What is Osteopathy?
The maintenance of good function is essential to good health. Problems in the framework of the body can disturb the circulatory system or nerves to any part of the body, and affect any aspect of health.
Thus mechanical problems can lead not only to aches and pains in joints and muscles, but also to disturbances in the internal organs and the way they work.
Health is not simply the absence of disease or pain. It is a state of balance and harmony in the body and mind of the person. Osteopaths work to restore this balance by improving the function of the body as a whole.
In health a person should be able to respond to events such as accidents, infections or emotional stress, deal with these events and restore themselves to optimum health.
The majority of people are not in full health, but are carrying an accumulation of the effects of different traumatic events that have happened during their life, be it physical illness, accidents, or even emotional trauma.
What is Cranial Osteopathy?
Cranial osteopathy is a refined and subtle type of osteopathic treatment that encourages the release of stresses and tensions throughout the body, including the head.
It is a gentle yet extremely effective approach and may be used in a wide range of conditions for people of all ages, from birth to old age.
Osteopaths may have different specialities including sports injuries, paediatrics, and visceral osteopathy (treating the internal organs of the body). Cranial osteopathy embraces all of these.
Cranial Osteopathy is a gentle form of Osteopathy which doesn't involve the severe manipulation used in traditional Osteopathic technique which makes it suitable for use in newborn babies, children, pregnant women and post pregancy.
How does Osteopathy work?
The central principle of osteopathy is recognition that the body, under the right circumstances, is capable of healing and ‘correcting’ itself.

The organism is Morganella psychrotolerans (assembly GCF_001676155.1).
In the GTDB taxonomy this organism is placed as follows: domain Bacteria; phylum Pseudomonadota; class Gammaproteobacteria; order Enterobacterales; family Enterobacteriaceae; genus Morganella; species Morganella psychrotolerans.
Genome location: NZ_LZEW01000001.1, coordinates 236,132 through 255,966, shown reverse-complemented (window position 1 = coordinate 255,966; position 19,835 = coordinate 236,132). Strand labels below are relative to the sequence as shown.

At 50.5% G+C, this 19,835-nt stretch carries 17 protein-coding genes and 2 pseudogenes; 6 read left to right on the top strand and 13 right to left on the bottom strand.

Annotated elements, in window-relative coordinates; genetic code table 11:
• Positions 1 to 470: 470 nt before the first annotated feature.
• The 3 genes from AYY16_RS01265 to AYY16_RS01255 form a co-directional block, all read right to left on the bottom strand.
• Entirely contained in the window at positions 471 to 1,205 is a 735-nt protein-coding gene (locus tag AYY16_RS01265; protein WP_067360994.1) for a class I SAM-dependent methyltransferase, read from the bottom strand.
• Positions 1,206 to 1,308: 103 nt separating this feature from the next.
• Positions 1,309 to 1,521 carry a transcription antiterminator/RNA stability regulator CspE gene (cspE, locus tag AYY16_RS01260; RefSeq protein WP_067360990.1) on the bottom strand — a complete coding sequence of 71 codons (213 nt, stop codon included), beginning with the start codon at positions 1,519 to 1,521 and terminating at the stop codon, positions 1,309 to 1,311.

Evidence of this natural healing can be seen when we strain our back. Typically, the injured area suffers painful, uncomfortable spasms, forcing us to change the way we use our body as a whole – not just the area in distress. This change in the mechanical operation of the body alters the blood supply throughout the body, and also affects patterns of nervous system activity. Gradually, the injured area heals, and normal function returns.
We assume that our body will recover from the knocks and blows of daily life, but what happens when it doesn’t, or we find ourselves stuck in persistent or recurrent pain? In some cases other health issues may also arise.
Osteopaths have been helping patients recover their health, from a multitude of complaints, for well over a century. The aim of osteopathy is to create and maintain the optimal environment for self-healing. However, other contributing factors also influence recovery. For example: exercise, adequate rest, diet, stress reduction; these are all key of the healing process. As part of a complete treatment plan, osteopaths offer advice on these areas.
We can quite literally become ‘stuck’ in acute health patterns, but under the right conditions these cycles can be resolved. More chronic patterns of pain, can often be softened or completely relieved with supportive osteopathic care. Whether your condition is acute or chronic, osteopathic care can provide support and relief.
Treatment plans can range from 2-3 treatment visits for acute problems, to longer term support for ongoing issues.
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